As locks and security have advanced over time, there have been a large collection of individuals that have contributed to the overall improvement of home and commercial security. In this post, we’ll share the top ten security innovators throughout history, and explain how they contributed to the industry.

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The Top Five Security Innovators

Linus Yale Jr.

A member of the Yale lineage that birthed Yale University, he is considered the father of modern security, due to his numerous patents and innovations surrounding locks and security. His father, Linus Yale Sr., passed away in the 1850s, which prompted Jr. to commit to the lock trade completely. He started his own company in the 1860s, and he invented what would later be known as the first pin tumbler lock design. You can still find modern Yale locks to this day.

Abraham O. Stansbury

In 1807, Abraham was the first to receive a patent for the double-tumbler pin lock design. This patent was nearly 50 years before Linus Yale Jr., but Jr. redesigned the pin tumbler lock to improve it and got his own patent. Abraham’s patent alternatively describes his design as an “Egyptian Lock,” because it was based on research of the ancient locks from Nineveh.

Robert Barron

Barron’s development of the double-acting lever lock transitioned the lock security world forward from the warded lock. In 1778, Barron’s invention introduced the single, unique key, which disrupted the entire understanding of how locks worked. The warded lock was only effective if the person who wanted to get past the lock did not know how it worked. Once an individual knew how a warded lock worked, it couldn’t stop the person from entering the secured area. Barron’s invention shook up the industry and changed the trajectory of lock development.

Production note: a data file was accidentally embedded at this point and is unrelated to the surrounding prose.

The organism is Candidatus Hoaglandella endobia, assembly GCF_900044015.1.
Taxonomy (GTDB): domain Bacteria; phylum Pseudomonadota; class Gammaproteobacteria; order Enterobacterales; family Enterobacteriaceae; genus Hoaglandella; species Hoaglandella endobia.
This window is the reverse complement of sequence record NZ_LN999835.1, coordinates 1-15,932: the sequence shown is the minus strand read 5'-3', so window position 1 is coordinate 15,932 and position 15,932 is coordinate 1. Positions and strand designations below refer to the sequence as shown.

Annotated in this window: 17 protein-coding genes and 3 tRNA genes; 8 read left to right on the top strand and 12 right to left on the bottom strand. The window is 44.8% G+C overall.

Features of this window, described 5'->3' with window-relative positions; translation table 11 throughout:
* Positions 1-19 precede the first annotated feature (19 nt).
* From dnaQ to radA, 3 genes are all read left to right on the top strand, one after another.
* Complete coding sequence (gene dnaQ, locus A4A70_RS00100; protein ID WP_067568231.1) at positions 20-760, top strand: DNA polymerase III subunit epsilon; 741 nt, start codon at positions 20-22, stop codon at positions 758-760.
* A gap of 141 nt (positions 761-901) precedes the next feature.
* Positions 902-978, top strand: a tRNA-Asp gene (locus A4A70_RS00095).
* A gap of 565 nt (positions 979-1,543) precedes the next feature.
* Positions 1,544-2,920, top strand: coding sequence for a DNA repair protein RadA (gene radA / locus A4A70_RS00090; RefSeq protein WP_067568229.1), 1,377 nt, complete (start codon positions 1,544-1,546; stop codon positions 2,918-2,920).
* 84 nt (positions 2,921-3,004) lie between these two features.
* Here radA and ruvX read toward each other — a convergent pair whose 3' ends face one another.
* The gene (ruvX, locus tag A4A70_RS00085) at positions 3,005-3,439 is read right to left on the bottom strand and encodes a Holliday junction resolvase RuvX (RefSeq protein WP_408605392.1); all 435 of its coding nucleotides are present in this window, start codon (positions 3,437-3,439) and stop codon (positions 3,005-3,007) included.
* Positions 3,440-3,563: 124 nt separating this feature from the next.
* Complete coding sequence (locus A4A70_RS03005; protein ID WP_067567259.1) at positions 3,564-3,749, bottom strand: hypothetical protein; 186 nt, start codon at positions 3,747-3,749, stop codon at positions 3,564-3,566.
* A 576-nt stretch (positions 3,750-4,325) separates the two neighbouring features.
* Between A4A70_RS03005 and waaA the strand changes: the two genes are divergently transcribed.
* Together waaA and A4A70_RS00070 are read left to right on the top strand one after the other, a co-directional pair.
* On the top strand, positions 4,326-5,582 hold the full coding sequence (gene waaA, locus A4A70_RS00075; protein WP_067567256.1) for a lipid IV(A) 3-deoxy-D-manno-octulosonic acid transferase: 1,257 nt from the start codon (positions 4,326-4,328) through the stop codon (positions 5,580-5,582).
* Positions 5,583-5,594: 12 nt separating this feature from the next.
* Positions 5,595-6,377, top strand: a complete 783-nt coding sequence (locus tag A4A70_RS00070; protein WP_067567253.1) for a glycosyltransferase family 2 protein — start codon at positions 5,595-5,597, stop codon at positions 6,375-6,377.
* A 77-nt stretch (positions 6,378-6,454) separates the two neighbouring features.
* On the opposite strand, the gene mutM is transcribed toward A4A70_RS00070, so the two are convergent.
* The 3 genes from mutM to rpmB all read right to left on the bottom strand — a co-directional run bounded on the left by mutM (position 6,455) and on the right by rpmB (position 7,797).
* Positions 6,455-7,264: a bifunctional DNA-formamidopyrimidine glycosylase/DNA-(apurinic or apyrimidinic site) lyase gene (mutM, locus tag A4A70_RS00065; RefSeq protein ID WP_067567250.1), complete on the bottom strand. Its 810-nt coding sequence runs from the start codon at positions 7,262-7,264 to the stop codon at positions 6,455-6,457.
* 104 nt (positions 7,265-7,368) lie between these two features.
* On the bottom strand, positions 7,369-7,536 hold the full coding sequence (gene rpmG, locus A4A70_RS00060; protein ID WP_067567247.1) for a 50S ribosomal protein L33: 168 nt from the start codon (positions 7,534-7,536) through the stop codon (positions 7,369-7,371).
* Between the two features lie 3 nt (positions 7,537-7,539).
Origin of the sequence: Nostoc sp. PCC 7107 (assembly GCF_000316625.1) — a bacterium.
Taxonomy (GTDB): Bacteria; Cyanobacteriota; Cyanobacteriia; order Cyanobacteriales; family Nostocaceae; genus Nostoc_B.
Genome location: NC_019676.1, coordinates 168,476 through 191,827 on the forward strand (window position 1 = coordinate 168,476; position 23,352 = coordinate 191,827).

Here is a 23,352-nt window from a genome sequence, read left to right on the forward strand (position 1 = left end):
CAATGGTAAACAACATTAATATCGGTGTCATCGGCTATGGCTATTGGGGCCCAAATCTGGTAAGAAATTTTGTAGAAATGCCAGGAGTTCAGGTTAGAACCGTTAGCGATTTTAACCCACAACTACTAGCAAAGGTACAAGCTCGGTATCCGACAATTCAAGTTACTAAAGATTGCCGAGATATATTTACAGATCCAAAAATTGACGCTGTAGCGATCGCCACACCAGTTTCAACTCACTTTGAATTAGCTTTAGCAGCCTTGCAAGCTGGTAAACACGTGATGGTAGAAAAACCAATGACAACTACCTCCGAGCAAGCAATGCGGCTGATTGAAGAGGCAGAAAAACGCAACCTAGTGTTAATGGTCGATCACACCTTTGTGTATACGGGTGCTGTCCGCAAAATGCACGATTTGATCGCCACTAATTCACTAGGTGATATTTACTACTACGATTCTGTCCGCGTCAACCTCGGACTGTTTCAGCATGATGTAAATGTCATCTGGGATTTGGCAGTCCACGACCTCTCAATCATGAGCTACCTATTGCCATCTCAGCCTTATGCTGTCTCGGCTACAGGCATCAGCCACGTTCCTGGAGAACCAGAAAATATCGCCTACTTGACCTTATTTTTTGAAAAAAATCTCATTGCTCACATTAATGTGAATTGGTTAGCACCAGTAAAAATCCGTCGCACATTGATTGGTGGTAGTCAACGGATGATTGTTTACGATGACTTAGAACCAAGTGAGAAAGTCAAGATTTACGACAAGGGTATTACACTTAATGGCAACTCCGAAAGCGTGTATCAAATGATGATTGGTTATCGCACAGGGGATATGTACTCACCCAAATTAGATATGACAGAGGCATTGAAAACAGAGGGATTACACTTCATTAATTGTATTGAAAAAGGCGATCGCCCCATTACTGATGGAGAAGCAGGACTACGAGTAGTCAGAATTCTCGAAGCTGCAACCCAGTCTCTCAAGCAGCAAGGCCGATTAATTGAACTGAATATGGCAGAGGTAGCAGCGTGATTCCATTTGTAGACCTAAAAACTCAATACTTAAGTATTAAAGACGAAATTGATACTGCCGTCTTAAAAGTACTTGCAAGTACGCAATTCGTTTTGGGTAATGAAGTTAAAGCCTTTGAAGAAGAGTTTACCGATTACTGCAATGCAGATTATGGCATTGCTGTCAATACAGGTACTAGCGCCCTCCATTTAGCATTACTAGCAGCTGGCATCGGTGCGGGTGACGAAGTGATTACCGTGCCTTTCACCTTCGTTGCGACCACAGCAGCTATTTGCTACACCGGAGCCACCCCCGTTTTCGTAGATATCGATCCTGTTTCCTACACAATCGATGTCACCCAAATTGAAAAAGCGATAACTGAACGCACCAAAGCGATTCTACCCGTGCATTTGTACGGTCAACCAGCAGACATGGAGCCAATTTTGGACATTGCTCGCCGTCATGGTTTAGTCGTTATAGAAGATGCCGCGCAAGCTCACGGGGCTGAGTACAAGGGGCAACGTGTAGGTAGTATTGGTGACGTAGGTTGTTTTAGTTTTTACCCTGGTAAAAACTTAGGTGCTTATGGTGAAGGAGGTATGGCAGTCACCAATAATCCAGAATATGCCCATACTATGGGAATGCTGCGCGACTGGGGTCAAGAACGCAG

Joseph Bramah

Primarily known as superior inventor during his time, Bramah had a knack for improving things. He actually sent Robert Barron a letter on how he could improve the double-acting level lock. Bramah went on to develop his own lock called the “Bramah Lock,” which can be compared to a modern day tubular lock, but it used sliders instead of pin tumblers. Due to the increasing abilities of lock pickers, Bramah, with the assistance of an employee developed “false gates” to throw off those “feeling” their way through picking the lock.

Jeremiah Chubb

Alongside Joseph Bramah, Jeremiah Chubb secured nearly three decades of locks that could not be picked. His invention of the Chubb Lock or the Chubb Detector Lock made it so if a lock was compromised, the owner would know. The Chubb Lock secured the internal lever if it were triggered by entry other than a key, which revolutionized the security of locks. Bramah’s knack for improving things paired with Chubb’s innovation created three decades of lock security unseen prior.

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